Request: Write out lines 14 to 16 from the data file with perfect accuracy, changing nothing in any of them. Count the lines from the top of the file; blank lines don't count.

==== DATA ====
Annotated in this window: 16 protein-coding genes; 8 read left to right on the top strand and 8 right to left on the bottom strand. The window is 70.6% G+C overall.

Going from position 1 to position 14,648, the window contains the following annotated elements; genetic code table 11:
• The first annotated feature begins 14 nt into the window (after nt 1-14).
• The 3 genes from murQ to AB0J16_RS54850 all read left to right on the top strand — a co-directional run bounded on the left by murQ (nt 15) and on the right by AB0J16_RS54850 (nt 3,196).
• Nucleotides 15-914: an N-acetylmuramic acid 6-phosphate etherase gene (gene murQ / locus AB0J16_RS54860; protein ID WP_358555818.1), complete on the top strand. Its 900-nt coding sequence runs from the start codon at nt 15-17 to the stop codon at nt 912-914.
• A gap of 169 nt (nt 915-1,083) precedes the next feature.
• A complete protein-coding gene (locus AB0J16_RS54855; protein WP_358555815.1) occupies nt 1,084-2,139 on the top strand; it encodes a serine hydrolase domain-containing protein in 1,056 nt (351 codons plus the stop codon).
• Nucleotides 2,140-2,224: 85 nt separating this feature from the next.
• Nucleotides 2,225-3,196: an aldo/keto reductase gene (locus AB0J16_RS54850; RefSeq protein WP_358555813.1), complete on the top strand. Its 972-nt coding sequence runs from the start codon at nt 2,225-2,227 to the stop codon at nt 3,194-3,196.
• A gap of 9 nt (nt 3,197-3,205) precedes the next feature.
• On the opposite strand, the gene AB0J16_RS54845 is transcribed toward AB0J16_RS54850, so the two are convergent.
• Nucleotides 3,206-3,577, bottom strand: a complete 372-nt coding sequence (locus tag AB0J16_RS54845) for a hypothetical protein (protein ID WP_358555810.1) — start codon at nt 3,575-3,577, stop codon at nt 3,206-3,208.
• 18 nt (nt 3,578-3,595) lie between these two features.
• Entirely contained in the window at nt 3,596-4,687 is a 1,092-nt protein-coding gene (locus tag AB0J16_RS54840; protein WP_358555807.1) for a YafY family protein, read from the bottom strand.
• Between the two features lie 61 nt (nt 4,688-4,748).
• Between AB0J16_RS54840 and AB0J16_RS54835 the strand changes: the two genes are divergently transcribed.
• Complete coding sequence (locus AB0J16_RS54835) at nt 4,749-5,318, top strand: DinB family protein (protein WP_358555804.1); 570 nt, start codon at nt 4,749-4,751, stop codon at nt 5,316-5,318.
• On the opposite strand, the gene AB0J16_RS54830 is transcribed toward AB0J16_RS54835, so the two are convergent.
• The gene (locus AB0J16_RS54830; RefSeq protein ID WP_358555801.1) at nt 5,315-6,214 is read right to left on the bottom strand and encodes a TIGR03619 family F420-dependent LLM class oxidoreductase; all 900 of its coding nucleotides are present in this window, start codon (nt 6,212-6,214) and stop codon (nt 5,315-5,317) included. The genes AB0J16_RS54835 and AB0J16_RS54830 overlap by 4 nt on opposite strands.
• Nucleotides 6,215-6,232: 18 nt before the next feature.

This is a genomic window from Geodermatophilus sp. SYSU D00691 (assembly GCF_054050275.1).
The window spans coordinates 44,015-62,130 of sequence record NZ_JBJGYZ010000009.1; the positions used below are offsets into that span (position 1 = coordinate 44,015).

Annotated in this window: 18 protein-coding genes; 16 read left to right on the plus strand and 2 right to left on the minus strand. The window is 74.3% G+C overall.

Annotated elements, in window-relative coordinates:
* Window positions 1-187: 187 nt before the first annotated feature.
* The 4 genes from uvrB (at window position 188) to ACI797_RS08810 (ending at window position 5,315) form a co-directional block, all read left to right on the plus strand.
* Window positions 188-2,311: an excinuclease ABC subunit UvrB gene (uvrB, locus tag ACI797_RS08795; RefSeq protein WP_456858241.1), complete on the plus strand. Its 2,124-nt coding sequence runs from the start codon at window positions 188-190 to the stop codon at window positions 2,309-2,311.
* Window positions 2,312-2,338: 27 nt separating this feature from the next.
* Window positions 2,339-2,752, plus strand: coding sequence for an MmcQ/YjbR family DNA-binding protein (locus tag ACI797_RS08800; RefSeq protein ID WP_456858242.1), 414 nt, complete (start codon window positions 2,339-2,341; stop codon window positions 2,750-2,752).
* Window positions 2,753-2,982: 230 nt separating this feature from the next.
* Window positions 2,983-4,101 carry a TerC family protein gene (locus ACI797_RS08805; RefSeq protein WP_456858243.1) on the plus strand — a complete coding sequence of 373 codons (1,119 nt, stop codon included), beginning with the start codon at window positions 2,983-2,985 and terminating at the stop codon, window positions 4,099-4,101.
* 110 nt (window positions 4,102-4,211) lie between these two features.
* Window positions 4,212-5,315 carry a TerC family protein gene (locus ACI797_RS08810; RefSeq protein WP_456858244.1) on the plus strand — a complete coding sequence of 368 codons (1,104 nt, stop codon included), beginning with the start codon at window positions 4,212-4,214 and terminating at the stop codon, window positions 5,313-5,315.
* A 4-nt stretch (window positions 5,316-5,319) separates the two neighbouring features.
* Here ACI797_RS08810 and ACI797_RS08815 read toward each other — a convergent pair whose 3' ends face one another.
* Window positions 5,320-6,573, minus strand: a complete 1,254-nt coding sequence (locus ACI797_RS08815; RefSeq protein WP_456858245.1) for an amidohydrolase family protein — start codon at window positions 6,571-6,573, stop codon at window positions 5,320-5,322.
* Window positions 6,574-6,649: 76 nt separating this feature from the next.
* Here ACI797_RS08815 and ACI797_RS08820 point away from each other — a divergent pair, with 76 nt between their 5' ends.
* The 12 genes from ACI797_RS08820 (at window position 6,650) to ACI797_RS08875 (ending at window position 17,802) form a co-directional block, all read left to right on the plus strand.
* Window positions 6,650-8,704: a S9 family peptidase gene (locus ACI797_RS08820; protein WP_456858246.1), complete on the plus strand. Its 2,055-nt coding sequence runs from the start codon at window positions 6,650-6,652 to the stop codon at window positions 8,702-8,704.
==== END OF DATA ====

• Entirely contained in the window at nt 3,596-4,687 is a 1,092-nt protein-coding gene (locus tag AB0J16_RS54840; protein WP_358555807.1) for a YafY family protein, read from the bottom strand.
• Between the two features lie 61 nt (nt 4,688-4,748).
• Between AB0J16_RS54840 and AB0J16_RS54835 the strand changes: the two genes are divergently transcribed.